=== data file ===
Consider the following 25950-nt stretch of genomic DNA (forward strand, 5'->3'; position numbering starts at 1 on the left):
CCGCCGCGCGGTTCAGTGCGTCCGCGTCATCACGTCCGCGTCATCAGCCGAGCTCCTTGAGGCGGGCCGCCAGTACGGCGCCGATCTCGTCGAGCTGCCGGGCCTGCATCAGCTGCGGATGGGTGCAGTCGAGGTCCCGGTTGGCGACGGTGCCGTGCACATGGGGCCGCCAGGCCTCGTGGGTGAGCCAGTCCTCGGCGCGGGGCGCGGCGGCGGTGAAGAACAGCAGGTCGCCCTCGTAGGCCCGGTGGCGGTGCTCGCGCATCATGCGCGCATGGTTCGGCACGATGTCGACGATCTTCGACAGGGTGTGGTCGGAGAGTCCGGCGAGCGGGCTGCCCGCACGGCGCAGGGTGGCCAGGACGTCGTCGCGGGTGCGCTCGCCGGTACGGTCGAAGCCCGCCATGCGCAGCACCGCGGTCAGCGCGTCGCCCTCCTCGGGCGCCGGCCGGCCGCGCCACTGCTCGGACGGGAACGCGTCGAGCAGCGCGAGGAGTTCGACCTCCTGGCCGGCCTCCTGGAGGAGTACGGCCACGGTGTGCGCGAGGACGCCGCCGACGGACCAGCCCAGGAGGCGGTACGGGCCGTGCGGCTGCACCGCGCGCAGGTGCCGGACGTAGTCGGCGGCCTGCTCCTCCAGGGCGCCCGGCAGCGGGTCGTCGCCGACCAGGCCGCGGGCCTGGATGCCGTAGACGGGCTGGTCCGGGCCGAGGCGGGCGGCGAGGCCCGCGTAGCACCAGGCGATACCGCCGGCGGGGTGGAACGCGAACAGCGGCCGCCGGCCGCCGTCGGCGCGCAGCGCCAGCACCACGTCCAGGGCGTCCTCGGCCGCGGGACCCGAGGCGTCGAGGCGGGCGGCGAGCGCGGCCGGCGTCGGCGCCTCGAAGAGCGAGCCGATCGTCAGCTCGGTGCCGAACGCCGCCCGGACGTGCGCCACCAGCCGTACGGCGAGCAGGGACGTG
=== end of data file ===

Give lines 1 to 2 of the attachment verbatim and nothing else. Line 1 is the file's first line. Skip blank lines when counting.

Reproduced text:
Consider the following 25950-nt stretch of genomic DNA (forward strand, 5'->3'; position numbering starts at 1 on the left):
CCGCCGCGCGGTTCAGTGCGTCCGCGTCATCACGTCCGCGTCATCAGCCGAGCTCCTTGAGGCGGGCCGCCAGTACGGCGCCGATCTCGTCGAGCTGCCGGGCCTGCATCAGCTGCGGATGGGTGCAGTCGAGGTCCCGGTTGGCGACGGTGCCGTGCACATGGGGCCGCCAGGCCTCGTGGGTGAGCCAGTCCTCGGCGCGGGGCGCGGCGGCGGTGAAGAACAGCAGGTCGCCCTCGTAGGCCCGGTGGCGGTGCTCGCGCATCATGCGCGCATGGTTCGGCACGATGTCGACGATCTTCGACAGGGTGTGGTCGGAGAGTCCGGCGAGCGGGCTGCCCGCACGGCGCAGGGTGGCCAGGACGTCGTCGCGGGTGCGCTCGCCGGTACGGTCGAAGCCCGCCATGCGCAGCACCGCGGTCAGCGCGTCGCCCTCCTCGGGCGCCGGCCGGCCGCGCCACTGCTCGGACGGGAACGCGTCGAGCAGCGCGAGGAGTTCGACCTCCTGGCCGGCCTCCTGGAGGAGTACGGCCACGGTGTGCGCGAGGACGCCGCCGACGGACCAGCCCAGGAGGCGGTACGGGCCGTGCGGCTGCACCGCGCGCAGGTGCCGGACGTAGTCGGCGGCCTGCTCCTCCAGGGCGCCCGGCAGCGGGTCGTCGCCGACCAGGCCGCGGGCCTGGATGCCGTAGACGGGCTGGTCCGGGCCGAGGCGGGCGGCGAGGCCCGCGTAGCACCAGGCGATACCGCCGGCGGGGTGGAACGCGAACAGCGGCCGCCGGCCGCCGTCGGCGCGCAGCGCCAGCACCACGTCCAGGGCGTCCTCGGCCGCGGGACCCGAGGCGTCGAGGCGGGCGGCGAGCGCGGCCGGCGTCGGCGCCTCGAAGAGCGAGCCGATCGTCAGCTCGGTGCCGAACGCCGCCCGGACGTGCGCCACCAGCCGTACGGCGAGCAGGGACGTG